Taking on Toxic Chemicals

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Madeleine Bee, a senior chemical regulation and food safety consultant, discusses recent “forever chemical” legislation in California.

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In a discussion with The Regulatory Review, a senior chemical regulation and food safety consultant Madeleine Bee offers her thoughts on recent changes to the regulation of chemical substances in California, emerging issues in food technology, and the evolving role of science in the lawmaking process.

In September 2023, the California legislature passed a bill that would have banned the use of polyfluoroalkyl substances (PFAS) in household and industrial cleaners. Although PFAS are used in cleaning products to aid in functions such as aerosolization, they have been attributed to adverse health effects and are known to remain present in the environment for long periods of time. The bill banning the use of PFAS was vetoed by the California Governor, but it would have extended to many products that Californians interact with daily such as hair care, automotive maintenance, and cleaning supplies. Due to California’s large population size relative to the U.S., a ban on PFAS was projected to impact national supply chains.

According to Bee, states should adopt new standards of chemical measurement to improve tests for the presence of dangerous chemicals. She supports California’s efforts to revise these standards and believes that higher bars for compliance will ensure safer products for consumers.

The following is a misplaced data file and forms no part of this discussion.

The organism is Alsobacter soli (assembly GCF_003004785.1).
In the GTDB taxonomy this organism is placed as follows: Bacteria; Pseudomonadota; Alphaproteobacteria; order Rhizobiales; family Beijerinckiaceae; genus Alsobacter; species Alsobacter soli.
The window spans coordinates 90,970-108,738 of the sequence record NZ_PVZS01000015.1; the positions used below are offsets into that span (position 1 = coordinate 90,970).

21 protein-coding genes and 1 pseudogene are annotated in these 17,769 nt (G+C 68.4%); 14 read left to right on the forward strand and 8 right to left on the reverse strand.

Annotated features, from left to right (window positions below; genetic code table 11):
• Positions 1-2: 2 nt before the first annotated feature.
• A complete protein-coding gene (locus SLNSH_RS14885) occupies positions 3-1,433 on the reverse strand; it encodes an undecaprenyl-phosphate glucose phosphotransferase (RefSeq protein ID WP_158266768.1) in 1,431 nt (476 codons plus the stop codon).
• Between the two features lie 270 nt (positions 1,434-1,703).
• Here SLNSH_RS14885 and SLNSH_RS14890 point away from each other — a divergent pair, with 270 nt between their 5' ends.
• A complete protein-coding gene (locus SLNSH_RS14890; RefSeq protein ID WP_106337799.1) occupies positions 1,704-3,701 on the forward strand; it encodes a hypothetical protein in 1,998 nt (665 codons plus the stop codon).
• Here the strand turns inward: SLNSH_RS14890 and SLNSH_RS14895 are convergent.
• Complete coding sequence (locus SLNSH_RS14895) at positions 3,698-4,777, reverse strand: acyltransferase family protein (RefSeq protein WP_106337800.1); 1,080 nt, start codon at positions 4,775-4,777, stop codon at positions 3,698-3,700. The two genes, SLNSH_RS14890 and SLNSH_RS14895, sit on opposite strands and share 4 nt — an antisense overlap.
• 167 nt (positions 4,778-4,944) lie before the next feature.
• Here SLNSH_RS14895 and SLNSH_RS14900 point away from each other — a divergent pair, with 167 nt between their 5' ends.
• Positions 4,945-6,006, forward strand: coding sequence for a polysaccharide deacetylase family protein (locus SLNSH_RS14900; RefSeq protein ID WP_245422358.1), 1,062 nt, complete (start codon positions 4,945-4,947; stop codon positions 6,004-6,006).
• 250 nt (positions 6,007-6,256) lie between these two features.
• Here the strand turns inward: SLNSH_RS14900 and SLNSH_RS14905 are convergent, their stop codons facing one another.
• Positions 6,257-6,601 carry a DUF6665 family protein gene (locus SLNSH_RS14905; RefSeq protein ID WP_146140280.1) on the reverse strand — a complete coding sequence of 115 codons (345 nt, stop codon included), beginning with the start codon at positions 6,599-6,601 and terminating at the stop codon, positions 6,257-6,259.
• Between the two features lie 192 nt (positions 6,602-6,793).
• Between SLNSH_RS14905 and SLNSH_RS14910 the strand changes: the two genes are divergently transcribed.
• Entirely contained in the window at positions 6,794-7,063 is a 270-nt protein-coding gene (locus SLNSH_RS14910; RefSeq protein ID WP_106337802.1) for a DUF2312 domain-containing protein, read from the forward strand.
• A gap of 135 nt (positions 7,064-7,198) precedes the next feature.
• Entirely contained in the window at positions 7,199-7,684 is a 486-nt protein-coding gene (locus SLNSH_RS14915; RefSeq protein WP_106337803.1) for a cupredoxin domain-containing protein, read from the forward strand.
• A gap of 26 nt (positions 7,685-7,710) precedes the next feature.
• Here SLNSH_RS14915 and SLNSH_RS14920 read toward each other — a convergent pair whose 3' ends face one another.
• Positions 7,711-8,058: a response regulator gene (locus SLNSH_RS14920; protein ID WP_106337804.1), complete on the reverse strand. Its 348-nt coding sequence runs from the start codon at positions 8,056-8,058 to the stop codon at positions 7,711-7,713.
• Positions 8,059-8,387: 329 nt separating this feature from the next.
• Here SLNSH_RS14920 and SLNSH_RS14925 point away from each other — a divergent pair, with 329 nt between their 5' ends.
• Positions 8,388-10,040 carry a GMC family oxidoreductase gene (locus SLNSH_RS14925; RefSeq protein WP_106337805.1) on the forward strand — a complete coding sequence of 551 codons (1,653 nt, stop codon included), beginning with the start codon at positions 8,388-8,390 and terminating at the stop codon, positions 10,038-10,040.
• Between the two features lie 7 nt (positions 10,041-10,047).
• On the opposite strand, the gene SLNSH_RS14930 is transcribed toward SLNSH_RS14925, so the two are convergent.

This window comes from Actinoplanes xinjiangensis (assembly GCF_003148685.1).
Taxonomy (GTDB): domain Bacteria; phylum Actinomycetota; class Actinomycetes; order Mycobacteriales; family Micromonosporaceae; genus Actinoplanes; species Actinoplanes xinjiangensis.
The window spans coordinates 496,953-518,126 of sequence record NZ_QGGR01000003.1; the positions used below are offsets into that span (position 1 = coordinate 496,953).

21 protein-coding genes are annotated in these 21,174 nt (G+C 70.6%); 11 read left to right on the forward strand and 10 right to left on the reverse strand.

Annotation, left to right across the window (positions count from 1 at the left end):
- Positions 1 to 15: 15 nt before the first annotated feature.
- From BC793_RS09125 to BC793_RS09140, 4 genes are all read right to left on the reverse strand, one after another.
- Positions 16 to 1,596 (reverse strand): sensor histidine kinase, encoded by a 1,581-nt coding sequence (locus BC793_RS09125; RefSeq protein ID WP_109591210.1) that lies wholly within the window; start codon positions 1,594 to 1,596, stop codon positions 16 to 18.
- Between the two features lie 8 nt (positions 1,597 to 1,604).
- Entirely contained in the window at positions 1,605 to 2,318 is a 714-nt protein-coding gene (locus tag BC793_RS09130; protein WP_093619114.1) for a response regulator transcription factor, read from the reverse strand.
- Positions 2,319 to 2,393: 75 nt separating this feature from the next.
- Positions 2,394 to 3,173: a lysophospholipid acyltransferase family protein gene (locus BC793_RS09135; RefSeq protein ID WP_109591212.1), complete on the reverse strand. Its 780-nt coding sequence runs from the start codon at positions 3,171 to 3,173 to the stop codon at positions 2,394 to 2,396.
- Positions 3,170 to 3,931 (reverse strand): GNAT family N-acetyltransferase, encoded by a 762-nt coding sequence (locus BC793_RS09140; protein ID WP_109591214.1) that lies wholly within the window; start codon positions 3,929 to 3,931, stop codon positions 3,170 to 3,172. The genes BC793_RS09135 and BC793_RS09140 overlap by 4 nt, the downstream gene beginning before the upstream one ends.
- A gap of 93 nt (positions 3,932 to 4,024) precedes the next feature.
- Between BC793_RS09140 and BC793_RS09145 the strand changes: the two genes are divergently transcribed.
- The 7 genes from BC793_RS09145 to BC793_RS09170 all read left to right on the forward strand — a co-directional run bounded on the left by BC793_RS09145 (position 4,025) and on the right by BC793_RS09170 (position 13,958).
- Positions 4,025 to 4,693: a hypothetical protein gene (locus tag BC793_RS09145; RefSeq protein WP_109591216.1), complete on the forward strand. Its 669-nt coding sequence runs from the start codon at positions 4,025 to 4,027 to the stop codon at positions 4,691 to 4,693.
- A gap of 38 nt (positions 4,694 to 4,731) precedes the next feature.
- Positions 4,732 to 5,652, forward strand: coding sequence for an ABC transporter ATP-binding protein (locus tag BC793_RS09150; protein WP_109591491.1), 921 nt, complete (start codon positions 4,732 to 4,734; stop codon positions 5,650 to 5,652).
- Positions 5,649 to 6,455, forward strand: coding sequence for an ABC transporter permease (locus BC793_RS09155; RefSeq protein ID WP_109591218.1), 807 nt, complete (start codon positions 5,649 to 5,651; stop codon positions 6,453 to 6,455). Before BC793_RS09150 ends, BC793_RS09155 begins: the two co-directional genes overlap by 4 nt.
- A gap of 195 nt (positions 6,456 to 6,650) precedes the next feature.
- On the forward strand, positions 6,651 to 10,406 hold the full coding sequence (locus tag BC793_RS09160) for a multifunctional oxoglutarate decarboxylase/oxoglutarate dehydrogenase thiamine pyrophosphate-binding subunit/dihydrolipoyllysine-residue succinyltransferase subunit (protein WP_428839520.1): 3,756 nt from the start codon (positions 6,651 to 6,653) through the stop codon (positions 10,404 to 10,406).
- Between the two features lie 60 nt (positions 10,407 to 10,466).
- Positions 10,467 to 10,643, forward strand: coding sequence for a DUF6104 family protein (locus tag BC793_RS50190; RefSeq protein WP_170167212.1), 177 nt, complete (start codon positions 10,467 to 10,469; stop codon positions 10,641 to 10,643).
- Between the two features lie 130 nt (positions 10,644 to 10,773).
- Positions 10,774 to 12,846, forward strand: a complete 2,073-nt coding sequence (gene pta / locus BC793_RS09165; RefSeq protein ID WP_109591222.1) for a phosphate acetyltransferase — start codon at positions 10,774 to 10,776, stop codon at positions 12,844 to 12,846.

Bee received her doctorate in food science and technology from Cornell University in 2020 and is currently working as a senior scientist with the engineering consulting firm, Exponent. She is a member of the Institute of Food Technologies and the American Chemical Society.

The Regulatory Review is pleased to share the following interview with Madeleine Bee.

The Regulatory Review: In a recent article of yours on the regulation of polyfluoroalkyl substances (PFAS), you discuss the bills passed by California’s legislature that target these chemicals. What are PFAS? How do they affect the environment?

Per- and polyfluoroalkyl substances (PFAS) are a diverse class of over 14,000 chemicals primarily defined by the presence of carbon-fluorine bonds within a chemical structure. Manufacturers use these substances across industrial and commercial applications to enhance products such as paints, textiles, adhesives, sealers, foams, medical devices, lubricants, upholsteries, and carpets. PFAS are used in many of these products for their water-resistant, oil-resistant, and fire/heat-resistant properties. Because of these resilient characteristics, when certain PFAS are introduced into the environment, such as water or soil, they can remain for long periods of time. This is how PFAS earned the nickname “forever chemicals.”

TRR: What exactly would the California legislation on household and industrial cleaning products have done about PFAS?

California Assembly Bill 727 would have banned the intentional addition of PFAS in household and industrial cleaning products. The bill also would have set limits for the unintentional presence of PFAS that may come from contamination or other unknown sources. This language of the bill resembles previous PFAS-related bills that California has passed on cosmetics, menstrual products, children’s products, food packaging, and textiles. This means that manufacturers of these products would not have been able to use in their formulation PFAS-containing ingredients—specifically, any chemical with a single, fully-fluorinated carbon atom.

TRR: Do you see other states following California’s lead and trying to ban PFAS altogether?